NASA`s WISE and Spitzer telescopes help discover coldest "brown dwarf" known
Washington: NASA`s Wide-field Infrared Survey Explorer (WISE) and Spitzer Space Telescope have discovered what looks like the coldest "brown dwarf" known-a dim, star-like body that, surprisingly, is as frosty as Earth`s North Pole.
Images from the space telescopes also pinpointed the object`s distance to 7.2 light-years away, earning it the title for fourth closest system to our sun. The closest system, a trio of stars, is Alpha Centauri, at about 4 light-years away.
"It`s very exciting to discover a new neighbor of our solar system that is so close," Kevin Luhman, an astronomer at Pennsylvania State University`s Center for Exoplanets and Habitable Worlds, University Park said.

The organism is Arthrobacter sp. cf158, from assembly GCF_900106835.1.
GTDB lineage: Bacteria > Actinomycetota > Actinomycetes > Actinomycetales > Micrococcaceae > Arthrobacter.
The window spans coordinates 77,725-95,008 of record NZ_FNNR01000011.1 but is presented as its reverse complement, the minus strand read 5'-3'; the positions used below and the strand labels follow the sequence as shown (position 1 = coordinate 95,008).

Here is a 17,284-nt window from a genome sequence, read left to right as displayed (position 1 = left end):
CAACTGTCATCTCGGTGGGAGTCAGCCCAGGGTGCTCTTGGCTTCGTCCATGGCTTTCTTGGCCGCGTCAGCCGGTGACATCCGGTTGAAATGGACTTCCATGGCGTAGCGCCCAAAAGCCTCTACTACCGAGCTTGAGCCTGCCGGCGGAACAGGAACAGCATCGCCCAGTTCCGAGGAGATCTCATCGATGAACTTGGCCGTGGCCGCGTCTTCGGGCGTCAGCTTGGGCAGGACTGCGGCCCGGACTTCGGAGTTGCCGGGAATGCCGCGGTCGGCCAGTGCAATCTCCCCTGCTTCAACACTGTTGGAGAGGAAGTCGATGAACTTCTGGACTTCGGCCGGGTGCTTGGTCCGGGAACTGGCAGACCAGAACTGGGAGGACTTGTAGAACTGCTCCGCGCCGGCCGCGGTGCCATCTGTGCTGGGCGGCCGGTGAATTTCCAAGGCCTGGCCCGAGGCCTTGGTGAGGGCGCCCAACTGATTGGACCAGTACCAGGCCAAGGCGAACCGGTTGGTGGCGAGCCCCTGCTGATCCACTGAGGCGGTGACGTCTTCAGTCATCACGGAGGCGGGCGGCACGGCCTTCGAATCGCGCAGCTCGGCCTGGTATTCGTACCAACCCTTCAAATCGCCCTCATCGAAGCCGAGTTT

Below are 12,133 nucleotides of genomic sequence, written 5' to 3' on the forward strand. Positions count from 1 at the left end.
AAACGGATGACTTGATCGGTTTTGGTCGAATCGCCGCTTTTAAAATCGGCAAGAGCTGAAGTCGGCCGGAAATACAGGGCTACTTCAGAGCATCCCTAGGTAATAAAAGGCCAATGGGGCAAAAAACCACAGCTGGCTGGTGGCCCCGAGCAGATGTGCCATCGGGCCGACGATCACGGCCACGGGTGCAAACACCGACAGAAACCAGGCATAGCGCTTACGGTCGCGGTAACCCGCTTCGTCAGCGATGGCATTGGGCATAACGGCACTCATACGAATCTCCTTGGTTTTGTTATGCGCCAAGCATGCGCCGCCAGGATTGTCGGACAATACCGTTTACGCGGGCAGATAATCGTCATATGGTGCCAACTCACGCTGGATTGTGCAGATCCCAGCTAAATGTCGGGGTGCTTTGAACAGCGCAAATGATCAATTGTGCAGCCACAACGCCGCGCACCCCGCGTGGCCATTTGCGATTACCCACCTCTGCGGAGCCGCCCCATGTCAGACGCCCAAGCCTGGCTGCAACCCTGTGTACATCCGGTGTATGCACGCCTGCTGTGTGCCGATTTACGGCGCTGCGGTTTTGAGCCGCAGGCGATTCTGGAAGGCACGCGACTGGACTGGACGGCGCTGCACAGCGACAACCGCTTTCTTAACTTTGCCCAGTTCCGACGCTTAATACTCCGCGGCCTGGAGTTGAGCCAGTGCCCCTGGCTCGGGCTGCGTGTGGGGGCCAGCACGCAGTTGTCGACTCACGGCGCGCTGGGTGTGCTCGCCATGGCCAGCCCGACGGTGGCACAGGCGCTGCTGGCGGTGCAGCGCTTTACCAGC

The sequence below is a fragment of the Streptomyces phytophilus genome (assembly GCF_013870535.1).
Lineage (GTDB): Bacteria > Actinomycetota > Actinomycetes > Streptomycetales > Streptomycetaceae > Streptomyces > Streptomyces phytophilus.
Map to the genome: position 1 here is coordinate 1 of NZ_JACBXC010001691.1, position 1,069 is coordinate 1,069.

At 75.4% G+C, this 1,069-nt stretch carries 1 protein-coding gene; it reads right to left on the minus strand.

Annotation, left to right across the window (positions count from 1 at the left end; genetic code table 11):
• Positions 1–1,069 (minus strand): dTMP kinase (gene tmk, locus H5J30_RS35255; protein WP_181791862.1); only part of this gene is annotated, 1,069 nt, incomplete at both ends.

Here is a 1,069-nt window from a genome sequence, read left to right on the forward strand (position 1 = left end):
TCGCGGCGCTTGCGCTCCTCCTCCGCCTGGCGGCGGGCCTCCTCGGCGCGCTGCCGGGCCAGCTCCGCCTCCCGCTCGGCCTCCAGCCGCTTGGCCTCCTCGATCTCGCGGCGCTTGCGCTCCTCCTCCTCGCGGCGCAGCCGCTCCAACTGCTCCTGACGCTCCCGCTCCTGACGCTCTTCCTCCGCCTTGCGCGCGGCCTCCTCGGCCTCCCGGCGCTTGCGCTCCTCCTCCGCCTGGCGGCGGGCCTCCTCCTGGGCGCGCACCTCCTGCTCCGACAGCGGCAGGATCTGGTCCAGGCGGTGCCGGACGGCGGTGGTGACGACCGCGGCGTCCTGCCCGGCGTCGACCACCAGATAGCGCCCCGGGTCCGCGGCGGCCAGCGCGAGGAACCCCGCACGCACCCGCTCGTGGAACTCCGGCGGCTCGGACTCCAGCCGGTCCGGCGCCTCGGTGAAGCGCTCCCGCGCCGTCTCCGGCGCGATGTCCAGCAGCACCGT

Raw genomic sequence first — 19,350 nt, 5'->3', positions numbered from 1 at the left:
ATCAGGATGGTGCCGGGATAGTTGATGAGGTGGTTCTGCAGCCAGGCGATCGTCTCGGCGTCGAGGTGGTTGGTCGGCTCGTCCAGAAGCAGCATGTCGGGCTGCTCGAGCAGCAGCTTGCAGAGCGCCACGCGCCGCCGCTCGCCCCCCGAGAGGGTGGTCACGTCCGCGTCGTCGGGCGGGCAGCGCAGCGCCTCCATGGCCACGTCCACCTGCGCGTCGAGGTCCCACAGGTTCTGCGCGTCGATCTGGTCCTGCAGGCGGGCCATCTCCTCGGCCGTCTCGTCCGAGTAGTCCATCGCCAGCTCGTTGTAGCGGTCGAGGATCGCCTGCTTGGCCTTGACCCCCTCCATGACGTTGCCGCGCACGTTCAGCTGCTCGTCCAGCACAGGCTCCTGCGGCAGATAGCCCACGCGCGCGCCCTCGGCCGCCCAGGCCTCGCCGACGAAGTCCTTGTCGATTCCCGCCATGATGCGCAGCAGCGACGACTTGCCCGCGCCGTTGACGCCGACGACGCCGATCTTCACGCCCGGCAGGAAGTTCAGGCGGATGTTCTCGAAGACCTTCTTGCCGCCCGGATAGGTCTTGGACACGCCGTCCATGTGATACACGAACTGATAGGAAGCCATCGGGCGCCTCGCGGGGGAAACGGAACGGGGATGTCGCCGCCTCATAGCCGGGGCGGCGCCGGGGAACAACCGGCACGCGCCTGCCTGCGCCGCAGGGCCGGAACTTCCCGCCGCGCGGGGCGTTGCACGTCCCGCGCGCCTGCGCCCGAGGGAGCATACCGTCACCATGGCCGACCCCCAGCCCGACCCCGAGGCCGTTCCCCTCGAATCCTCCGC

"And given its extreme temperature, it should tell us a lot about the atmospheres of planets, which often have similarly cold temperatures," he said.
Brown dwarfs start their lives like stars, as collapsing balls of gas, but they lack the mass to burn nuclear fuel and radiate starlight.
The newfound coldest brown dwarf is named WISE J085510.83-071442.5. It has a chilly temperature between minus 54 and 9 degrees Fahrenheit (minus 48 to minus 13 degrees Celsius).
Previous record holders for coldest brown dwarf s, also found by WISE and Spitzer, were about room temperature.
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